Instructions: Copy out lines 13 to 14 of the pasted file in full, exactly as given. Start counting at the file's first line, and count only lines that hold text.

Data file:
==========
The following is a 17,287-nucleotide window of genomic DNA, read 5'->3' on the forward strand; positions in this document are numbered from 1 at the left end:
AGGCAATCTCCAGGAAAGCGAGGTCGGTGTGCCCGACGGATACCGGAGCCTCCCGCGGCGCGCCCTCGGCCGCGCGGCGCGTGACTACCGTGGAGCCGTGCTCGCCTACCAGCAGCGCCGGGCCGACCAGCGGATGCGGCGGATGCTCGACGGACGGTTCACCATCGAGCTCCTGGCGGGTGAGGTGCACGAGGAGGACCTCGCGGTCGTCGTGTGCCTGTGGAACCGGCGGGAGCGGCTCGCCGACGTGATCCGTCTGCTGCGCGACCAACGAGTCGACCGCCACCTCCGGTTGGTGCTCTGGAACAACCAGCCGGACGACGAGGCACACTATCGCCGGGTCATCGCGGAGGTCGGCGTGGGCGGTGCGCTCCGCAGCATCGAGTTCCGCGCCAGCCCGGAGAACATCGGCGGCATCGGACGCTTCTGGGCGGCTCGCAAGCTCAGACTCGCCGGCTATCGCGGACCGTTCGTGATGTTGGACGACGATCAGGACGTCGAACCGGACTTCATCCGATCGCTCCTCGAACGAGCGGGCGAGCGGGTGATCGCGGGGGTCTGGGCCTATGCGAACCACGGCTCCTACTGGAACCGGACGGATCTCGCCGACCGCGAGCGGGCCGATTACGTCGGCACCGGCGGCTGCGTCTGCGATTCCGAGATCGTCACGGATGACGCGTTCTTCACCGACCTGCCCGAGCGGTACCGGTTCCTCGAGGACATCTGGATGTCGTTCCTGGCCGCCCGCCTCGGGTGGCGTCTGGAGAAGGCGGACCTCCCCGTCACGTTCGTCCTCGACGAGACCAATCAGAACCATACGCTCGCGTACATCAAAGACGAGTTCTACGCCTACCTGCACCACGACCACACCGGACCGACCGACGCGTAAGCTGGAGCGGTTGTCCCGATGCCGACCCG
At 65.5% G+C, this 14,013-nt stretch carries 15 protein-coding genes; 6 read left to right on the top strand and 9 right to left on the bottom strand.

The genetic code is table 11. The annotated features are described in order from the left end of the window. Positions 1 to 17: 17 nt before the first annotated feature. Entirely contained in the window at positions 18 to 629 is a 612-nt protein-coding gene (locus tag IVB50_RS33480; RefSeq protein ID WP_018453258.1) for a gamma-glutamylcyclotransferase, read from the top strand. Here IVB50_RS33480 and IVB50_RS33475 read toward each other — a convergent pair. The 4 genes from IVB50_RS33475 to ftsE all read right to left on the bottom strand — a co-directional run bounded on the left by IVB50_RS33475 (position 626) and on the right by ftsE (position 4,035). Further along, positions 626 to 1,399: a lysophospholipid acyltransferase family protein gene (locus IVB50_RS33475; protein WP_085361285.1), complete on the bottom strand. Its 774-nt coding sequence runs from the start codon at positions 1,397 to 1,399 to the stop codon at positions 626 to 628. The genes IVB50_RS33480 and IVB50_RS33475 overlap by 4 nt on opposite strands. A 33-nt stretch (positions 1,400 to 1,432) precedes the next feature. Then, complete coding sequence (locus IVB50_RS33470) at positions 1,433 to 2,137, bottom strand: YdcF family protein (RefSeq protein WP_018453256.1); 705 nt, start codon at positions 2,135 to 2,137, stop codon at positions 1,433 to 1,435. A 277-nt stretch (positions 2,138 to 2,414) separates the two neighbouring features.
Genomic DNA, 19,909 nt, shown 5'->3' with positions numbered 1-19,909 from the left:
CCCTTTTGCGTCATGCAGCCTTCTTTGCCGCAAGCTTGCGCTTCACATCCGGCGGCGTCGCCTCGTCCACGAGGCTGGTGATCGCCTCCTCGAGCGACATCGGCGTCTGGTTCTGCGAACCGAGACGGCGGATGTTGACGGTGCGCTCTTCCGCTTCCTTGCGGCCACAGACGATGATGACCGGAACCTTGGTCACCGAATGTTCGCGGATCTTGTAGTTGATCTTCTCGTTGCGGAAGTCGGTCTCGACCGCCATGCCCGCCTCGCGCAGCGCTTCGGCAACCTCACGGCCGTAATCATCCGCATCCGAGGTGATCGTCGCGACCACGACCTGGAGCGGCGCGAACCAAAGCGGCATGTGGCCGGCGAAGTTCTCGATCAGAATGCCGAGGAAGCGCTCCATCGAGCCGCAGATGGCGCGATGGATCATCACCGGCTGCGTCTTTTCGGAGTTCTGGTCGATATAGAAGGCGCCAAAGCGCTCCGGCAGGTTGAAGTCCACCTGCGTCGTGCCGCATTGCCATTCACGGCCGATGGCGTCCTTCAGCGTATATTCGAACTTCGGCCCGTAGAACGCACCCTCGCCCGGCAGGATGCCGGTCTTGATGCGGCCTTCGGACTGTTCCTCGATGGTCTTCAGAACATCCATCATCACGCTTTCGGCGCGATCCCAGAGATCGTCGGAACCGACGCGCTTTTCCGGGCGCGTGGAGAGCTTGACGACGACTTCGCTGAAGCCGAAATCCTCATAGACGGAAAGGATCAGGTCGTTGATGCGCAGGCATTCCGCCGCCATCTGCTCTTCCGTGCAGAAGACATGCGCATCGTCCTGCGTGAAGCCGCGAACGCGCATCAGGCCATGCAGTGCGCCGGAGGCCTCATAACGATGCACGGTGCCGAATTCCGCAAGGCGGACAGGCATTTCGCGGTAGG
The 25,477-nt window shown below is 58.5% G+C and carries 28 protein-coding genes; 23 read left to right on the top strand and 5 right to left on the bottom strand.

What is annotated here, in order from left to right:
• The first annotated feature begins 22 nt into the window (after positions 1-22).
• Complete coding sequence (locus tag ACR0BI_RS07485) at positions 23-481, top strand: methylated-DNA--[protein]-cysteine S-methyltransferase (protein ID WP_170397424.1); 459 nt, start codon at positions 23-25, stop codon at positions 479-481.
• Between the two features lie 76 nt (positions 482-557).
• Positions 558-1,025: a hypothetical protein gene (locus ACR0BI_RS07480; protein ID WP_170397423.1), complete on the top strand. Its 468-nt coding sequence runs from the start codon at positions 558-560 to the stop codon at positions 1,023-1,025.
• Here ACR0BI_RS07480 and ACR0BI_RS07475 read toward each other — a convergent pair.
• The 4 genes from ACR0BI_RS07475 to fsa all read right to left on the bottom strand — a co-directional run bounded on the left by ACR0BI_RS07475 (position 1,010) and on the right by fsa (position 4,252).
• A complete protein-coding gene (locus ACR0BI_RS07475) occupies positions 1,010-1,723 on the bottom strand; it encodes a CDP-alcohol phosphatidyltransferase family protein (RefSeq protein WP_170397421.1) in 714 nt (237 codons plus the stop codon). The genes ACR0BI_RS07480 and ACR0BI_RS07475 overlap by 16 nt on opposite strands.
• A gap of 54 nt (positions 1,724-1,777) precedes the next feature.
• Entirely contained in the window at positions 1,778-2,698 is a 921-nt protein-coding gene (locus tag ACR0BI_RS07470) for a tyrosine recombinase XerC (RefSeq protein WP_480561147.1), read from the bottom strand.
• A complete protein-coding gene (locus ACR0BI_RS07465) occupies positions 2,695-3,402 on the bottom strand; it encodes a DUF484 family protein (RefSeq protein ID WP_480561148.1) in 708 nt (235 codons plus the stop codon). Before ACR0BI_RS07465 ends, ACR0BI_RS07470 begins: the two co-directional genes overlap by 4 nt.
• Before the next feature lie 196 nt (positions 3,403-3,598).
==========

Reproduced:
• Here ACR0BI_RS07480 and ACR0BI_RS07475 read toward each other — a convergent pair.
• The 4 genes from ACR0BI_RS07475 to fsa all read right to left on the bottom strand — a co-directional run bounded on the left by ACR0BI_RS07475 (position 1,010) and on the right by fsa (position 4,252).